In the first ten months of coffee year 2018/19, green coffee exports represented 91.3% of total exports, amounting to 99.86 million bags. This current trend is only slightly lower than that observed three decades ago, when green exports accounted for around 95% of total exports, indicating that much value addition remains in importing countries. Soluble coffee shipments accounted for 8.3% of the total while roasted coffee shipments represented just 0.4%. Total exports of soluble coffee reached 9.06 million bags and roasted coffee exports reached 487,080 bags in the first ten months of coffee year 2018/19.

In October 2018 to July 2019, Brazil shipped 31.83 million bags of green coffee, 38.4% higher than the same period one year ago, and accounted for around 31.9% of all green coffee shipments. Green coffee exports from Viet Nam reached 22 million bags in the first ten months of coffee year 2018/19, representing 22% of the total and making it the second largest exporter of green coffee. Colombia’s green coffee exports rose by 7.1% to 10.52 million bags as production increased. However, green exports from both Honduras and Uganda fell, declining by 2.3% to 6.29 million bags and by 3.1% to 3.6 million bags, respectively. The main destinations for green coffee were the United States, Germany, Belgium, Italy, and Japan. The total volume shipped to these five countries reached 32.48 million bags, accounting for 32.5% of all green exports in October 2018 to July 2019.

Mexico, Colombia, Viet Nam, Brazil, and the Dominican Republic represent the five largest exporters of roasted coffee among coffee producing countries, accounting for 92.7% of total roasted coffee exports in the first ten months of coffee year 2018/19. Mexico shipped 183,832 bags of roasted coffee while Colombia exported 124,560 bags. Viet Nam’s exports of roasted coffee declined by 19.8% to 116,407 bags, and Brazil’s exports of roasted coffee decreased by 1.1% to 15,874 bags. However, the Dominican Republic increased its roasted coffee shipments by 45.9% to 11,054 bags. The United States was the main destination for shipments of roasted coffee, accounting for around 60% of the total during the first ten months of 2018/19.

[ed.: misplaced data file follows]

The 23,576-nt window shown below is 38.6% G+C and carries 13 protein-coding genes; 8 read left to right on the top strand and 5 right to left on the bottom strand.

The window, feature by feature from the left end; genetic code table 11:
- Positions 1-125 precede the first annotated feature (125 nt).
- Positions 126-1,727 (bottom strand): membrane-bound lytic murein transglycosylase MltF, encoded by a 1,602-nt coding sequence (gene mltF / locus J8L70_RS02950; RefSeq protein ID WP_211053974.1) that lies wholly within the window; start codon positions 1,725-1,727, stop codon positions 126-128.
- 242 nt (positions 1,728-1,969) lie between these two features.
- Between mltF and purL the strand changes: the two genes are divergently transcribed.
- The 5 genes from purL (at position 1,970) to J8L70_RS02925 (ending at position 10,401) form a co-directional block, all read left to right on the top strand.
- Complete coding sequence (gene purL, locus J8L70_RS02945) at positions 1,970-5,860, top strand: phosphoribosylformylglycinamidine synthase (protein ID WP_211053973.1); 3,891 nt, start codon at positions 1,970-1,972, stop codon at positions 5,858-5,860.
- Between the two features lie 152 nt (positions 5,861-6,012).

Brazil was the largest exporter of soluble coffee in October 2018 to July 2019, with shipments reaching 3.29 million bags, 10.7% higher than the same period one year ago. India exported 1.59 million bags, 10.3% lower than the first ten months of coffee year 2017/18. Soluble exports from Viet Nam rose by 48% to 1.06 million bags. Indonesia’s soluble shipments declined by 20.5% to 990,279 bags while Mexico’s soluble exports fell by 6.5% to 674,988 bags. The United States, the Russian Federation, the Philippines, Germany and Poland were the main destinations for soluble shipments in October 2018 to July 2019.

While the share of processed coffee has not changed much in the last three decades, processing coffee at origin can add value, as evidenced by the higher unit values for processed coffee compared to those for green coffee. For example, processing green coffee can double the unit value for Brazil’s exports, while the unit value for Colombia’s processed coffee is around 60-75% greater than those for green coffee.

The monthly average unit values for green coffee exported by Brazil and Colombia in 2018/19 were 94.66 US cents/lb and 139.07 US cents/lb, respectively. In comparison, the average unit values for roasted coffee from Brazil were 224.30 US cents/lb and from Colombia were 247.76 US cents/lb. The average unit value for Brazil’s soluble coffee exports were 210.44 US cents/lb and for Colombia’s soluble exports were 221.82 US cents/lb. This value addition, whether for local consumption or new export markets, can take advantage of the sustained demand growth in the coffee sector.

Coffee consumption in 2018/19 is estimated to rise by 2.1% to 164.77 million bags, which is in line with the average annual growth rate of 2.2% over the last two decades. Consumption in Asia & Oceania is estimated to rise by 3.7% to 35.84 million bags while Africa’s consumption is set to increase by 3% to 11.88 million bags.

Demand in these two regions is growing faster than the long-term average, and includes both producing countries as well as emerging markets. Demand in North America is estimated to grow by 2.2% to 30.61 million bags, in Europe by 1.5% to 53.97 million bags and in South America by 1.1% to 27.27 million bags. Mexico & Central America’s consumption is estimated 0.2% higher at 5.21 million bags.